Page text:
I got stood up on my second date with Dob thanks to the clouds. I just wish the clouds had produced some much needed rain to relieve the extended drought Kansas and the rest of the Midwest is suffering under this summer. I woke myself up in the middle of the night, checked the night sky and could barely see the moon for the clouds, so stargazing was a bust.
Even later, when I work up again (around four thirty), I peered towards the eastern horizon and could almost see Jupiter and Venus through the thinning clouds. An hour later, I checked out the back side of the house and I could clearly see the moon. The clouds had left.
I eyed my small ETX-90, huddling in ‘time-out’ in the corner behind the couch. I thought about the XT8 downstairs in the band room. I debated with myself which one would be easiest to setup outside to observe the moon after the sunrise. The Meade is lighter, but requires the battery pack, Autostar hand controller and alignment. The Orion I could just carry outside and pull into position. The Orion won that coin toss handily.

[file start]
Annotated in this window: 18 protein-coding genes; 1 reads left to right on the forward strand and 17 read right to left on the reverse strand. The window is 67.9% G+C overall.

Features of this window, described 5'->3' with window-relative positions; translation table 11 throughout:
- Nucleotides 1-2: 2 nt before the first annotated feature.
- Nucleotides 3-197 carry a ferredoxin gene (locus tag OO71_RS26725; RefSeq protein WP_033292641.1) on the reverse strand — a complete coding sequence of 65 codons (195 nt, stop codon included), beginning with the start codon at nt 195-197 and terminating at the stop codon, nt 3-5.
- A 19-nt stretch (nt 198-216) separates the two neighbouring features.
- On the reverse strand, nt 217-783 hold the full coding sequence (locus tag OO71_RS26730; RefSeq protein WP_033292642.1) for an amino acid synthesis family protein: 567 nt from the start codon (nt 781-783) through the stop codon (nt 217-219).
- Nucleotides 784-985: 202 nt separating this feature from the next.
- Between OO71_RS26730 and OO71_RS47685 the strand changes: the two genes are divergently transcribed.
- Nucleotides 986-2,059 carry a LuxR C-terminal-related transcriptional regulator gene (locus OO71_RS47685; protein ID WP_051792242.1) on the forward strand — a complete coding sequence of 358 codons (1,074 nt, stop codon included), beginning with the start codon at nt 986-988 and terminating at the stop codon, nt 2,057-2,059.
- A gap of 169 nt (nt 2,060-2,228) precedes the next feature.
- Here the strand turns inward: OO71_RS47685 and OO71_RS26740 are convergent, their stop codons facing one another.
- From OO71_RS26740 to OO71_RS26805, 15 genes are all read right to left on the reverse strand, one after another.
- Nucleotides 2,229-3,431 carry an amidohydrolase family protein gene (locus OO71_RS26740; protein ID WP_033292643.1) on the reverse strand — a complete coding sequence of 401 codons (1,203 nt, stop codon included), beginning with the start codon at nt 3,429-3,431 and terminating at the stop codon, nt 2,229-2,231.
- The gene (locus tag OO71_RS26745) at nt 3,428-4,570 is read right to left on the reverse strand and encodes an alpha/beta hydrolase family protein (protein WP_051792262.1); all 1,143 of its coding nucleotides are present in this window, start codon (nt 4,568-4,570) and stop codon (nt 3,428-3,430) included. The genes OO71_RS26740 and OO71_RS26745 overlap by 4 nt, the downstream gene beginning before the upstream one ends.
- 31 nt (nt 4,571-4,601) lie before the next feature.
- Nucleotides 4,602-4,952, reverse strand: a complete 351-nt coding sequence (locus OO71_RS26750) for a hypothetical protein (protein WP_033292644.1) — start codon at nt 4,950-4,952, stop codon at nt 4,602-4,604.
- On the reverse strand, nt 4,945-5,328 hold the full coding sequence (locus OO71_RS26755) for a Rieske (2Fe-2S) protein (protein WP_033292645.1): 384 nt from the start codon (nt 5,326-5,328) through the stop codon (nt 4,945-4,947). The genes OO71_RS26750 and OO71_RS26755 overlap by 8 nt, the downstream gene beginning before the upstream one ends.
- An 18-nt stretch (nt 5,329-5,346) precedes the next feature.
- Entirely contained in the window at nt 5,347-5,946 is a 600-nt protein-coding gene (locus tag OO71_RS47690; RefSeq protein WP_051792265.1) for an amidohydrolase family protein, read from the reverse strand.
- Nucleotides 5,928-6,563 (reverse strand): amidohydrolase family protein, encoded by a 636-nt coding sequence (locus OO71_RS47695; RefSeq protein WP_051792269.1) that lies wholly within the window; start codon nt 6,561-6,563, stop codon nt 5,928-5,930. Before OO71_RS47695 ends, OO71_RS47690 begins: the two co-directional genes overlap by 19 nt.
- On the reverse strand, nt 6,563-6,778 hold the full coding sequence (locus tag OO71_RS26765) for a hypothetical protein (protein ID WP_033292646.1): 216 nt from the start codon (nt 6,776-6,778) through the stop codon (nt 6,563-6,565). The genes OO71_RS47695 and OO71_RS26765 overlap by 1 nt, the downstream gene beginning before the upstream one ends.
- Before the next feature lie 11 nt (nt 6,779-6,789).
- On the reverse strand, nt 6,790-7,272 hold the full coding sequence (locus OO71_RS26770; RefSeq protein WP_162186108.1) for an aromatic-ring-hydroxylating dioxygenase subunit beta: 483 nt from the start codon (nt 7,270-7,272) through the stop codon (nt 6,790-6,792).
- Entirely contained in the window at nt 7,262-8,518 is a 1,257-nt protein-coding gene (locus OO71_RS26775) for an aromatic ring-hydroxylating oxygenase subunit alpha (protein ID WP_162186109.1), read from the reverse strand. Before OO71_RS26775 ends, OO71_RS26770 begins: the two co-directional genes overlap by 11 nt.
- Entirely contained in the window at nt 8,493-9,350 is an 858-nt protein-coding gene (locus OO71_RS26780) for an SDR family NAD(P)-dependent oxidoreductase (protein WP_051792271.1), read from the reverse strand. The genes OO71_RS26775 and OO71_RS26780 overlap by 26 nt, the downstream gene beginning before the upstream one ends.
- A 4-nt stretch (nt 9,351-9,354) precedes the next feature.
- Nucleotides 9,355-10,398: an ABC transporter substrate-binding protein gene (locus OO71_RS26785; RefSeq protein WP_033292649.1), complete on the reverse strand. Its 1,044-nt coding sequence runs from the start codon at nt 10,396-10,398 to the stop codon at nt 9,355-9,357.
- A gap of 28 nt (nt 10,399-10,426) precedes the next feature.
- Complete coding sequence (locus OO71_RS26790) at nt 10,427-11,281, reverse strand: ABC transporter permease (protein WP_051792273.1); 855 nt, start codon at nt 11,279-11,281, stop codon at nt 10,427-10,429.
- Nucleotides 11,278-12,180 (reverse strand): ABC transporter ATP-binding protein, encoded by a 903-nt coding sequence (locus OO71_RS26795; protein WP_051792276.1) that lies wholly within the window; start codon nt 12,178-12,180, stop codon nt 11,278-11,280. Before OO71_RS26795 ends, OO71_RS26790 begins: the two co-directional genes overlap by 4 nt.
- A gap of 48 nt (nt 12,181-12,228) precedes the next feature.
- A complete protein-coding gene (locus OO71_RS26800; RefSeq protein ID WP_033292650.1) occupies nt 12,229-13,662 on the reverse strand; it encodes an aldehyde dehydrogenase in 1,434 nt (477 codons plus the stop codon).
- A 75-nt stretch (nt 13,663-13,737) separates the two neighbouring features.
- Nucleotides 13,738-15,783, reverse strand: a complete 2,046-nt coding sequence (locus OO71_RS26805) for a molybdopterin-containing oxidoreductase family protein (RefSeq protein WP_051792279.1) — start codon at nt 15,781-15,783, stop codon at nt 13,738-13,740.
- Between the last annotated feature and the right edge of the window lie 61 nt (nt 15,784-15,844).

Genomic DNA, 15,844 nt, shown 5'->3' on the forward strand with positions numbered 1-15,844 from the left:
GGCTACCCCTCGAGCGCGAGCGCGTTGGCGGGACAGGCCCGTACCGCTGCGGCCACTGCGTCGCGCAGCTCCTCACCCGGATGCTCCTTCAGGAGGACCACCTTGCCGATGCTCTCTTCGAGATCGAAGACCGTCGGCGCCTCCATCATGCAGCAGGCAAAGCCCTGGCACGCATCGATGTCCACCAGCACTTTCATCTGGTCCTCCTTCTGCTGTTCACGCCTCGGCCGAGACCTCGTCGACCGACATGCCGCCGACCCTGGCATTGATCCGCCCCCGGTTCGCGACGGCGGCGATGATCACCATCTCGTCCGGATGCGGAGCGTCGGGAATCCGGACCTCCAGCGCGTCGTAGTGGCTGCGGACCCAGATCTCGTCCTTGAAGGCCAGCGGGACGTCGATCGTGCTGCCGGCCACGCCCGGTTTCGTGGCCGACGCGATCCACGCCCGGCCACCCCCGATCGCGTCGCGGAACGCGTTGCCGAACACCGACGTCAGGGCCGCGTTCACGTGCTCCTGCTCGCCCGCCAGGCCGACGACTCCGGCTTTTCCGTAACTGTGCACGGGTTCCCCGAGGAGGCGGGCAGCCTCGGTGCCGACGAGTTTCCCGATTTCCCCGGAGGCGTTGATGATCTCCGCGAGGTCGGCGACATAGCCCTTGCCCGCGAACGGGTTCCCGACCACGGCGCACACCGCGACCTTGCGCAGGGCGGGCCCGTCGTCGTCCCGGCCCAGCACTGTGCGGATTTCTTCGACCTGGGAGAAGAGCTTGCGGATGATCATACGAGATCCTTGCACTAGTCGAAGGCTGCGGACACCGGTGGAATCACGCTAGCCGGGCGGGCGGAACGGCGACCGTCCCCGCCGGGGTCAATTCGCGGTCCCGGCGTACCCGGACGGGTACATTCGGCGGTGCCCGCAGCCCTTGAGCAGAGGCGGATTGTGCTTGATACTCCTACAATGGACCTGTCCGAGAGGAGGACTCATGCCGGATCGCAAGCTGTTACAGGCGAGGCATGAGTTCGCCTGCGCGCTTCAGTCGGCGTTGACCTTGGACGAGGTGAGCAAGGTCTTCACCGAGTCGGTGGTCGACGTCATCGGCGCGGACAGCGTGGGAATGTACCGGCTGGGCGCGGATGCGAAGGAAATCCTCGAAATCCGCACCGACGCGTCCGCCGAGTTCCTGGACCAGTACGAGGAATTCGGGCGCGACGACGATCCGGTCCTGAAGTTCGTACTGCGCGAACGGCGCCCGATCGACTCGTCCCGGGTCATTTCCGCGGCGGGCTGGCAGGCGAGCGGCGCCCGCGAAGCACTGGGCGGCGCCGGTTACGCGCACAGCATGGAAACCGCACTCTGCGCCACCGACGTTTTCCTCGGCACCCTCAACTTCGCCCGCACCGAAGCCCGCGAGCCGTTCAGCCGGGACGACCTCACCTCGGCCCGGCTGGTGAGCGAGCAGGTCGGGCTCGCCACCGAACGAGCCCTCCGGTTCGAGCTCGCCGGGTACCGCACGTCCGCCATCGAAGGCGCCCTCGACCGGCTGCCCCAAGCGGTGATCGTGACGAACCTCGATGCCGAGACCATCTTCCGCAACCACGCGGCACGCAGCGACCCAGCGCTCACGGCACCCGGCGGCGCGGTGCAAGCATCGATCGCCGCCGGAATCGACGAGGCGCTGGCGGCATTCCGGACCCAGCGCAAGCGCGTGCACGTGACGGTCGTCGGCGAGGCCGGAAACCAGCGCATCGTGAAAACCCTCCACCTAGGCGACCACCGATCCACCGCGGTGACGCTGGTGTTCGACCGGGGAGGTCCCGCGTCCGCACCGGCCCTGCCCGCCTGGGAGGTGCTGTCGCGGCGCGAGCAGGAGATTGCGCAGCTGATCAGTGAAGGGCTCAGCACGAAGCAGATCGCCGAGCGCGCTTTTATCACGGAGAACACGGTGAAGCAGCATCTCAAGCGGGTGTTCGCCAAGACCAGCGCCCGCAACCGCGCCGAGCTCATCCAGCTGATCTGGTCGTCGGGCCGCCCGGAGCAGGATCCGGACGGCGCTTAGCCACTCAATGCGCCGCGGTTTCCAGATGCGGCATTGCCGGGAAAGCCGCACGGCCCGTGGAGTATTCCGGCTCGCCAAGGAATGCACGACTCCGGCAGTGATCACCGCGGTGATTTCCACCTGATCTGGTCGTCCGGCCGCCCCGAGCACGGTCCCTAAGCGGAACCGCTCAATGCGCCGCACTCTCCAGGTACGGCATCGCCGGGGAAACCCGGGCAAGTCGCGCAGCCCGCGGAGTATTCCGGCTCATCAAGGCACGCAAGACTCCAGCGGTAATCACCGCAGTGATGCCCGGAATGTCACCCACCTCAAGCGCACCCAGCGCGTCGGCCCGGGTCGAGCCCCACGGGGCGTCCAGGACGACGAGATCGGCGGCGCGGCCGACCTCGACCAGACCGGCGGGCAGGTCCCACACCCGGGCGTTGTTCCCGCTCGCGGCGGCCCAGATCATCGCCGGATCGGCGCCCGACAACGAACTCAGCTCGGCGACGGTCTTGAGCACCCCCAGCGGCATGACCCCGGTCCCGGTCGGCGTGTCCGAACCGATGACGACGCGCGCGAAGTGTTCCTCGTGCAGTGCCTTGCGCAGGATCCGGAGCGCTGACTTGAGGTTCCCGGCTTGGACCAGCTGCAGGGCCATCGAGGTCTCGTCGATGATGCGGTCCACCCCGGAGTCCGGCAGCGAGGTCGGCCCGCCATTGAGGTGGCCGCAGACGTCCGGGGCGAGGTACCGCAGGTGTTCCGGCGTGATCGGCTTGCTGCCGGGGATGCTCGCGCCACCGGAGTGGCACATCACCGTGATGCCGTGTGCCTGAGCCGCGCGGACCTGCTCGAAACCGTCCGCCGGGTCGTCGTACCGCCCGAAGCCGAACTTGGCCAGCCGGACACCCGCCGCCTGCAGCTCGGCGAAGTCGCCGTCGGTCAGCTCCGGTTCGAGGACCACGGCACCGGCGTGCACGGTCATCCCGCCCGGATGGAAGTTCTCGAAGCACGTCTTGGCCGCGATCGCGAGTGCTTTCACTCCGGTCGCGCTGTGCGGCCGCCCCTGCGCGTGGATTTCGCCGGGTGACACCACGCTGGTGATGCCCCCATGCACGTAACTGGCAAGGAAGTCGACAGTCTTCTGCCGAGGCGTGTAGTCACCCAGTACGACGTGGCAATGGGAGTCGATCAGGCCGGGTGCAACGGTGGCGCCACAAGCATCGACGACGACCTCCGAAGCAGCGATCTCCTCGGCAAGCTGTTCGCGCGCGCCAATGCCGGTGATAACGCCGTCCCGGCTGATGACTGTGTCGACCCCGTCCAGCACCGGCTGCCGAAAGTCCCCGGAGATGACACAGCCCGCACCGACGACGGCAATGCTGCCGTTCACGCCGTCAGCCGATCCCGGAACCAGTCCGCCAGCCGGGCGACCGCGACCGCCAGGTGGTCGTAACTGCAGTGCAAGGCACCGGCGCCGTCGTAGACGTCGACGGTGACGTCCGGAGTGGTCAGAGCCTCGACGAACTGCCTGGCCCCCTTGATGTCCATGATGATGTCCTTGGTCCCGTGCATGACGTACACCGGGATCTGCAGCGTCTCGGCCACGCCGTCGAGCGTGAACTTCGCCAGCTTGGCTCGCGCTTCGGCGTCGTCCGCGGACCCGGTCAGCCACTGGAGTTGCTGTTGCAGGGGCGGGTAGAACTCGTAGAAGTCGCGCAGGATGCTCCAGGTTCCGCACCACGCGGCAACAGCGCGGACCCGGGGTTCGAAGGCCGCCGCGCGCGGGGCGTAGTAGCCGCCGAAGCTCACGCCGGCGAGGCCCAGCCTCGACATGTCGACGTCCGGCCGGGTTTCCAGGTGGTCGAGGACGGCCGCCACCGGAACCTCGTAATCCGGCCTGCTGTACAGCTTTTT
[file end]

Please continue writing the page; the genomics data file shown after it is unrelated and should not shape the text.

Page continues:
I setup on the lower patio next to the hot tub. I grabbed my case of eyepieces and my Sky & Telescope Moon Map. I wanted to find a couple of more lunar features listed on the Astro Quest. With a 25mm eyepiece inserted into the focuser drawtube, I centered the moon in the field of view. Then I checked the finderscope’s alignment and fine-tuned it to match what I could see through the telescope.
I easily located the first feature: the Sea of Tranquility.
I switched out eyepieces, using a 15mm and a 9mm. I attempted to use a 4mm, but could not get a clear focus or possibly enough light to discern any lunar features. I returned to the 15mm to do some close observations of the Julius Caesar crater.
I eventually tried to find two other features: the Alpine Valley and the Straight Wall, but I will need to wait for the terminator to create shadows in those areas before I can confirm the observation.
I left the XT8 outside, putting all the dust covers and caps back in place. I plan to take some time this afternoon and do some solar observing as well, since we are at the peak of the sun’s eleven year sunspot cycle.